-Energy is dissipated due to work done on the oscillating system due to restive forces, i.e, air resistance and friction
-Energy is usually transferred in the form of heat.
-Damping causes a decrease in amplitude
W[r]=/(K.E+P.E)
work done by resistive force-->W[r]=/\K.E+/\P.E }sum of changes in P.E, K.E
damping graph img:
-For a system with a small amount of damping a.k.a under damping(or light damping in Qs) the period and frequency are nearly the same as for simple harmonic motion
-Critical damping is where the damping of an oscillator results in it returning as quickly as possible to its equilibrium position.
-Heavy damping a.k.a overdamping is where the amplitude reduces slower than with critical damping but also without any additional oscillations
Types of damping graphs img:
SHM Energy
-For any SHM system K.E is transferred to P.E and back as the system oscillates.
-The type of potential energy depends on the system.
shm energy graph img:
-At the amplitude the system will have maximum potential energy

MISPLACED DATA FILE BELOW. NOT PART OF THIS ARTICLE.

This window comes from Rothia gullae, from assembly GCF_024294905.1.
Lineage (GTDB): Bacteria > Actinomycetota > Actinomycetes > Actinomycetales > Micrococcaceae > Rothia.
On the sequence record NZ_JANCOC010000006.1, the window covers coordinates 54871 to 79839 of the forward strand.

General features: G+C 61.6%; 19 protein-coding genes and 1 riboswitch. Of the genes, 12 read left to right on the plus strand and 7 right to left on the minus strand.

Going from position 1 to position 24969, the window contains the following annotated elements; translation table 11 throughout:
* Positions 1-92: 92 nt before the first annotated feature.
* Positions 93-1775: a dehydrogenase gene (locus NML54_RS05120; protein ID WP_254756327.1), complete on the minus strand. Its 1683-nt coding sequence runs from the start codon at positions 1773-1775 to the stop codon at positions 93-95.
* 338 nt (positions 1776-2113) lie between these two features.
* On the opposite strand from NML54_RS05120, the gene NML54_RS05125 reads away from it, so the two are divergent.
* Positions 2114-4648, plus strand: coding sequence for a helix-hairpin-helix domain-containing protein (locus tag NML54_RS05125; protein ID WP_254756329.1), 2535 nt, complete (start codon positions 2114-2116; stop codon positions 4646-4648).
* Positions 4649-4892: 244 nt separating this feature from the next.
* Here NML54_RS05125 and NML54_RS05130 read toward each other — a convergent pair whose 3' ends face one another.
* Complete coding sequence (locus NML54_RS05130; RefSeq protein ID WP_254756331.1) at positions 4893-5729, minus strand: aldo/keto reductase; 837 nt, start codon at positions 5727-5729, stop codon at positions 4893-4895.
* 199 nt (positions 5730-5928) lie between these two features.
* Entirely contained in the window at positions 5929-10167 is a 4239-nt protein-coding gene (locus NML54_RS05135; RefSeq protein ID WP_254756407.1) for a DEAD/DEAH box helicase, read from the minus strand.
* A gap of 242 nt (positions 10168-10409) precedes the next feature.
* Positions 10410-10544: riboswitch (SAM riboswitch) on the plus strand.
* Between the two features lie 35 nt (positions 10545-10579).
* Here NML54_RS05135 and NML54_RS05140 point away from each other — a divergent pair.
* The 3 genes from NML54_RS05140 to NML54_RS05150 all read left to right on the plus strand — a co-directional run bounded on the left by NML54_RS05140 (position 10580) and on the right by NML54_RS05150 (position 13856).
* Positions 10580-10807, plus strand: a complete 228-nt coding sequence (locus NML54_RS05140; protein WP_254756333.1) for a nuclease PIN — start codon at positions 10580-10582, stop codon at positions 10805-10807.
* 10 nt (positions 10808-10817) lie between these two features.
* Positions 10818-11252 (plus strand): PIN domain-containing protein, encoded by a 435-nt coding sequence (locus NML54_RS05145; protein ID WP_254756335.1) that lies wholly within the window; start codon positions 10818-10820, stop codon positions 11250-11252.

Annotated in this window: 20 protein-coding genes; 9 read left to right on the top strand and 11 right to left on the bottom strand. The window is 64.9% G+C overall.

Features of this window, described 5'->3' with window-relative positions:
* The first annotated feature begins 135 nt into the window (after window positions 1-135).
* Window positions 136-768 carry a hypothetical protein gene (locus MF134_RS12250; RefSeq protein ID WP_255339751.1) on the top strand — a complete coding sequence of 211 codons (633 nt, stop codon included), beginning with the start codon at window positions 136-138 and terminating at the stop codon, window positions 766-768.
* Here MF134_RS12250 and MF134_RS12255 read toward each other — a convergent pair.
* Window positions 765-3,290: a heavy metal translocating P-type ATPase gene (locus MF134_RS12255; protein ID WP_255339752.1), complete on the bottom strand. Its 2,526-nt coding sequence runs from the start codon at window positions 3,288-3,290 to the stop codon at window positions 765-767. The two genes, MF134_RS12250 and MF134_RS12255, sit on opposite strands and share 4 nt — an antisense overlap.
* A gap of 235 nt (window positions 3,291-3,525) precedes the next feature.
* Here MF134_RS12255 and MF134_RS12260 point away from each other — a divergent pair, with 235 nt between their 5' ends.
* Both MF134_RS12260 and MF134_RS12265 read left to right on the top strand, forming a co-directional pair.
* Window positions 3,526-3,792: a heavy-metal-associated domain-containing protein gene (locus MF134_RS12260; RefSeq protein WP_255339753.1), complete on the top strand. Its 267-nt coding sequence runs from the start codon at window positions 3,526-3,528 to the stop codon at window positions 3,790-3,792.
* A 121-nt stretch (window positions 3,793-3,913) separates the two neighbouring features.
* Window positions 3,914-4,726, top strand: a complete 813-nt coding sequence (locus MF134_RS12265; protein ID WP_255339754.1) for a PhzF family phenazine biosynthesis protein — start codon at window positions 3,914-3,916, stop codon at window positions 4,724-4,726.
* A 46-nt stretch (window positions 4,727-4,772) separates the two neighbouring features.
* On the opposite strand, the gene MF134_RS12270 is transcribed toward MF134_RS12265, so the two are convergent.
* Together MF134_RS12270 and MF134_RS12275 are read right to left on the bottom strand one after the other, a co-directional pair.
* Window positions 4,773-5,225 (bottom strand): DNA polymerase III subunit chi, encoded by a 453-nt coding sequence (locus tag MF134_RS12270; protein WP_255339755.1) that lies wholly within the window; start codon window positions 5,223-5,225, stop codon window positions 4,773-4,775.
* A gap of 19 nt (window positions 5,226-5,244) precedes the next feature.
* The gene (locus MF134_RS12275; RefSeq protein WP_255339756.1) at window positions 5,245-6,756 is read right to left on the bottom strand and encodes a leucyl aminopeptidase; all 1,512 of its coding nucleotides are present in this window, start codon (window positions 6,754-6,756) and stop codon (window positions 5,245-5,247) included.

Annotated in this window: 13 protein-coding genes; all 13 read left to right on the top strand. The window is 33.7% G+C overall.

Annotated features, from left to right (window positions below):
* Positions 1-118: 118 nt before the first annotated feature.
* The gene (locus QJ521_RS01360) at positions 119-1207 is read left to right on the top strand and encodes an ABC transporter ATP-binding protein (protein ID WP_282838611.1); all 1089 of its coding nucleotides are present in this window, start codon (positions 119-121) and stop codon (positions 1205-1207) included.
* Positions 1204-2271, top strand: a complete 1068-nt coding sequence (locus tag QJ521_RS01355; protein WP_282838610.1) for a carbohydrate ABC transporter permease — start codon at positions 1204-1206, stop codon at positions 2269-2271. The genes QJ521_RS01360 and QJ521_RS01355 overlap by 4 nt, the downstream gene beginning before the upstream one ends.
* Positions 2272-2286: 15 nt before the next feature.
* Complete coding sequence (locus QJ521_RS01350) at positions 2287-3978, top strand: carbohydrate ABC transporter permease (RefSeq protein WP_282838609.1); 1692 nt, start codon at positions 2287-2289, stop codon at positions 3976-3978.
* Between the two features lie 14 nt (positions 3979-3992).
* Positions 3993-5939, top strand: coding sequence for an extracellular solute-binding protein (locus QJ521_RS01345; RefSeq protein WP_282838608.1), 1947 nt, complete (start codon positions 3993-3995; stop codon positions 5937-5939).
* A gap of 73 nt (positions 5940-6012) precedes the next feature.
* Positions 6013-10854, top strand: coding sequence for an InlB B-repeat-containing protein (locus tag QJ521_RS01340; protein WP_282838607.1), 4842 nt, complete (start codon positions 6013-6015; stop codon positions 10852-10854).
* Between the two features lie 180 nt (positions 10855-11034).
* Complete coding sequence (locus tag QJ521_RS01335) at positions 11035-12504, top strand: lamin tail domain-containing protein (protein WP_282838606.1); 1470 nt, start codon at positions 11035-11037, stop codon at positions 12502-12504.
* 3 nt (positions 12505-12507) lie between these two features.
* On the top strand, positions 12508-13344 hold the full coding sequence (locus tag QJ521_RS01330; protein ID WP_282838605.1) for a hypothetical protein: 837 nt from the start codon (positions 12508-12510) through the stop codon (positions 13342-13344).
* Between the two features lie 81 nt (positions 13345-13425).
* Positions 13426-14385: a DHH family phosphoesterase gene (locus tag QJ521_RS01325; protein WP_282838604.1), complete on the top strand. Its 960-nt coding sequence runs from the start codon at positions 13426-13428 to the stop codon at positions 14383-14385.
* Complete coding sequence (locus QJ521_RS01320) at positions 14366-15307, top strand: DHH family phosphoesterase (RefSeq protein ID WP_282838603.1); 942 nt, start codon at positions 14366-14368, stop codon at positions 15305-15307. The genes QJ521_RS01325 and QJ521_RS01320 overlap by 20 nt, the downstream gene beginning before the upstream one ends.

-At equilibrium position K.E is maximum.
-The total energy of the system remains constant when the system is undamped
-The following graph shows the variation of energy with time.
energy-time graph img:
{Def:Resonance
-the frequency at which a system would oscillate if there were no driving force and no damping force(free oscillations) is called natural frequency
-The largest amplitude of oscillation is observed at natural frequency.
-The phenomenon of driving a system with a frequency equal to the system's natural frequency is called resonance.
Resonance in real-life

Musical instruments:
-flutes and musical glass causes air in them to resonate and causes a stationary sound wave